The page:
3 MIN. DE LECTURA
(Adds comments by Maduro, updates oil prices)
By Corina Pons and Brian Ellsworth
CARACAS, Oct 16 (Reuters) - The yield on Venezuela's benchmark global bond hit its highest level since the global financial crisis on Thursday, driven by a continuing slide in oil prices and concerns about the nation's ability to pay.
The Global 27 bond was yielding 18.45 percent, just shy of the 19.43 percent yield in February 2009 when credit markets were still reeling following the collapse of U.S. investment banks.
Yields on other Venezuelan bonds also rose, with the Global 2022 bond hitting a record-high yield of 22.76 percent.
Crude oil, the country's principal export that provides nearly all of its hard currency, has suffered a four-month rout driven by concerns about the global economy. Crude prices on Thursday spiked on a combination of technical buying and options expiry for U.S. crude.
Despite the market anxiety, Venezuela's President Nicolas Maduro said the OPEC member had enough resources for debt payments including state oil company PDVSA's $3 billion bond due at the end of the month.
"We are going to continue meeting our commitments," Maduro said during a televised broadcast. "We've got some payments at the end of October. We're ready to pay."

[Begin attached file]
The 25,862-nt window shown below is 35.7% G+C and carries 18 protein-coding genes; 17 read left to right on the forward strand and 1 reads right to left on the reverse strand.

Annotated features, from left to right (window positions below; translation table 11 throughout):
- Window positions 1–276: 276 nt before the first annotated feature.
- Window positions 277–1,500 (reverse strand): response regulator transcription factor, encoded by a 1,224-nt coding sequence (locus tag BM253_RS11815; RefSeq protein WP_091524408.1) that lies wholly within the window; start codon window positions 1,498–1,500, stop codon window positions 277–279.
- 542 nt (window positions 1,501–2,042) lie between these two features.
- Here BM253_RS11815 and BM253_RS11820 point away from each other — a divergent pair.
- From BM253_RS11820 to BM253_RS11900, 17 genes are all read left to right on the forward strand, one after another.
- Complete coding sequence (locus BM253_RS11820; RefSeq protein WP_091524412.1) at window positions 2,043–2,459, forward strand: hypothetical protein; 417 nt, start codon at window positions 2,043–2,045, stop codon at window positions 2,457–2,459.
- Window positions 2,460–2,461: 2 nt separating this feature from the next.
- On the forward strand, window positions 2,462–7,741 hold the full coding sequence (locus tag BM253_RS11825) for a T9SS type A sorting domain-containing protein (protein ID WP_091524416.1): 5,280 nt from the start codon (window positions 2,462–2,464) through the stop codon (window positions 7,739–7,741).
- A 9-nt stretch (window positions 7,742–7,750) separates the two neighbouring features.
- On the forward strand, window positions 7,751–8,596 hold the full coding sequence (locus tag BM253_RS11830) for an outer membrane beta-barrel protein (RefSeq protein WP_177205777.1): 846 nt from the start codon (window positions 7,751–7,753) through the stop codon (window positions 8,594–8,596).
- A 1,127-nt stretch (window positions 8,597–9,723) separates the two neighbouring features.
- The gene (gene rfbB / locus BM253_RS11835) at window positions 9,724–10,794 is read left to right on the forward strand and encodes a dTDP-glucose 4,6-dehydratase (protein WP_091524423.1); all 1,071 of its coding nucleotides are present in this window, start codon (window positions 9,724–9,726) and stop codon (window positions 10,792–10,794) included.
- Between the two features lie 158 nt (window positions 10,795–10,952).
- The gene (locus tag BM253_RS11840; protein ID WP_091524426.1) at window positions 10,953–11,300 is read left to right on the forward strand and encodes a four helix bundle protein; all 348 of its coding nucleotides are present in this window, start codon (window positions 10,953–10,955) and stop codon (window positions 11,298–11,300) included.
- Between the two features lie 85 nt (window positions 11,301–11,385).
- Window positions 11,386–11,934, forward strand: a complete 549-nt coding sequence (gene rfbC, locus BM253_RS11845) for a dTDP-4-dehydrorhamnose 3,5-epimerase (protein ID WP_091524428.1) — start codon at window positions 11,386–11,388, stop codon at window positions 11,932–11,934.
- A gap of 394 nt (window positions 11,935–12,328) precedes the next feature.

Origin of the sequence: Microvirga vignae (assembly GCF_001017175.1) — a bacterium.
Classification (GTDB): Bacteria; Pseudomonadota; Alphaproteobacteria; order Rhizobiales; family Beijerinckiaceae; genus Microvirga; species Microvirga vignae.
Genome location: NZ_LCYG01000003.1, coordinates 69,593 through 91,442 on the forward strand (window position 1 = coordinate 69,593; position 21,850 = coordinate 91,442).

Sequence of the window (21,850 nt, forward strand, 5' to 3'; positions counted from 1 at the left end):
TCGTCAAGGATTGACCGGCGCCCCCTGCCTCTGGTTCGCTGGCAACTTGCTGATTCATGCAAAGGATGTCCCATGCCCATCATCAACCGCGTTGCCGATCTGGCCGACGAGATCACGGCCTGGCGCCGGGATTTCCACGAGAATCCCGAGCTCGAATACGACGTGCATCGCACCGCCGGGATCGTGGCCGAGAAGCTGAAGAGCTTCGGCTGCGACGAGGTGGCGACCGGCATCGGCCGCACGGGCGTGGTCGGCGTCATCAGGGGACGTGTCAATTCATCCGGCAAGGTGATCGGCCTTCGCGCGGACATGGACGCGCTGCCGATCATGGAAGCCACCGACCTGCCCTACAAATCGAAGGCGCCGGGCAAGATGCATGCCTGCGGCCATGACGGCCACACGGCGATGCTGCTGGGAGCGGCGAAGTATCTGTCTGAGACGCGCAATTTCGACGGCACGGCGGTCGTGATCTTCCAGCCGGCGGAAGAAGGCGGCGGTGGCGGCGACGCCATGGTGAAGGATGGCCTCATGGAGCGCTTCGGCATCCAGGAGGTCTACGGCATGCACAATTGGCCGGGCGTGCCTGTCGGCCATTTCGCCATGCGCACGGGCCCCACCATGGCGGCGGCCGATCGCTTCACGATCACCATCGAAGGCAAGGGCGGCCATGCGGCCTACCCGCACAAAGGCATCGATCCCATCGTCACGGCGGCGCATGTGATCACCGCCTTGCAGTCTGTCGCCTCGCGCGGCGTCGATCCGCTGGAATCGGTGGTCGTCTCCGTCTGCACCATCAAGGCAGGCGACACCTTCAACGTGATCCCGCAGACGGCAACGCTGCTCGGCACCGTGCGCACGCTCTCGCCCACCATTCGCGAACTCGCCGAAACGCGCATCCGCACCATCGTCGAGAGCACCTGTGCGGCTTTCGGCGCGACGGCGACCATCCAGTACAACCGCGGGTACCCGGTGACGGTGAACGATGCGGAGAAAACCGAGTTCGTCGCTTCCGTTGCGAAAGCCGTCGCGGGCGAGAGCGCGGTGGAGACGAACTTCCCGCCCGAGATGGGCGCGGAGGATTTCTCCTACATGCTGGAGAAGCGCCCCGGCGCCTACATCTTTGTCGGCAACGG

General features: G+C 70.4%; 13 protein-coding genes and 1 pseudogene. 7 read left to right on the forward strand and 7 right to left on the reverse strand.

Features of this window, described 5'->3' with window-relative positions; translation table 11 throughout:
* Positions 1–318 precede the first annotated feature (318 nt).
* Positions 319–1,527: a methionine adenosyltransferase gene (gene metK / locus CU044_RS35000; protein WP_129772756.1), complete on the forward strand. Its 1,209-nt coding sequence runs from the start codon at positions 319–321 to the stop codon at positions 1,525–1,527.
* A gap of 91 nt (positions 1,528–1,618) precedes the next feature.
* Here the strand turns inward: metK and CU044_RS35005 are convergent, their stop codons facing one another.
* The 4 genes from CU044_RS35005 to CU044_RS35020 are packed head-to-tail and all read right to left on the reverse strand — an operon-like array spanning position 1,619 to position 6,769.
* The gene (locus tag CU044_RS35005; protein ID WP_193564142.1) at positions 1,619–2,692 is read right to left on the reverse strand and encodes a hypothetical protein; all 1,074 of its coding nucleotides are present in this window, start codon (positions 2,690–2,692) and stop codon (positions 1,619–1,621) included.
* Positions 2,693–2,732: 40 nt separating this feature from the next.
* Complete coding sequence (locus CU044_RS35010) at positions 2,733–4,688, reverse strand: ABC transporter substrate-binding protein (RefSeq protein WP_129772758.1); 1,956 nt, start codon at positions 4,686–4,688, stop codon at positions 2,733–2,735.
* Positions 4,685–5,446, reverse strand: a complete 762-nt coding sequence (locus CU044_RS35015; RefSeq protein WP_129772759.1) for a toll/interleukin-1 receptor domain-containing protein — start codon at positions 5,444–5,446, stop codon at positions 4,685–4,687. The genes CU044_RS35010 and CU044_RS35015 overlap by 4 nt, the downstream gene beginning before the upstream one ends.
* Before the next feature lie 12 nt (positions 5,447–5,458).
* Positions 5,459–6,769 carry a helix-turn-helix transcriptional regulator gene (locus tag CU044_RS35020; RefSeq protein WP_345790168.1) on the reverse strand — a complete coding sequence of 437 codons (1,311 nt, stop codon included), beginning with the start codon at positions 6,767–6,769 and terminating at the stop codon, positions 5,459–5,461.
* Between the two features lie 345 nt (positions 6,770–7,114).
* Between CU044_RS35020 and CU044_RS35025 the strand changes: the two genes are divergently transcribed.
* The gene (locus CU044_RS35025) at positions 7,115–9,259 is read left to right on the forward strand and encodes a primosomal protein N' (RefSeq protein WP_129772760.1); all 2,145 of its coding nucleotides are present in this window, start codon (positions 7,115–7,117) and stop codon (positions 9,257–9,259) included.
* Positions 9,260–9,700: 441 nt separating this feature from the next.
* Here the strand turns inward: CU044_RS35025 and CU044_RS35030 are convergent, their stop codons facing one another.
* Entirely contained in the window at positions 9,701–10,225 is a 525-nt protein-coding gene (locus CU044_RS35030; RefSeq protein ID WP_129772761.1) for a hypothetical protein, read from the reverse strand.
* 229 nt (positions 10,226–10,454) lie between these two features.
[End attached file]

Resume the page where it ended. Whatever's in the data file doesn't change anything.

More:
Investors expect that PDVSA will make that payment in full but have concerns about Venezuela's capacity in the medium-term, said Francisco Ghersi, managing director at Knossos Asset Management, which only invests in Venezuelan bonds.
"What worries the market is whether Venezuela has the capacity to pay going forward," he said.
Venezuelan bonds now pay on average more than 18 percentage points more than comparable U.S. Treasury bills, according to JPMorgan's Emerging Market Bond Index.
That is higher than any other emerging market, including Ukraine which is wrestling with an insurrection and Argentina, which is currently in default.
Venezuela's high-yielding bonds, combined with its huge oil reserves and significant offshore assets, make them attractive to emerging market bond funds that want to boost returns for investors.
But institutional investors say the bonds' volatility make them difficult to sell because few brokers want to have large amounts of them in their portfolio. As a result, the sale of any significant quantity of Venezuelan debt can cause big price swings. (Additional reporting by Diego Ore; Editing by Andrew Cawthorne and Andrew Hay)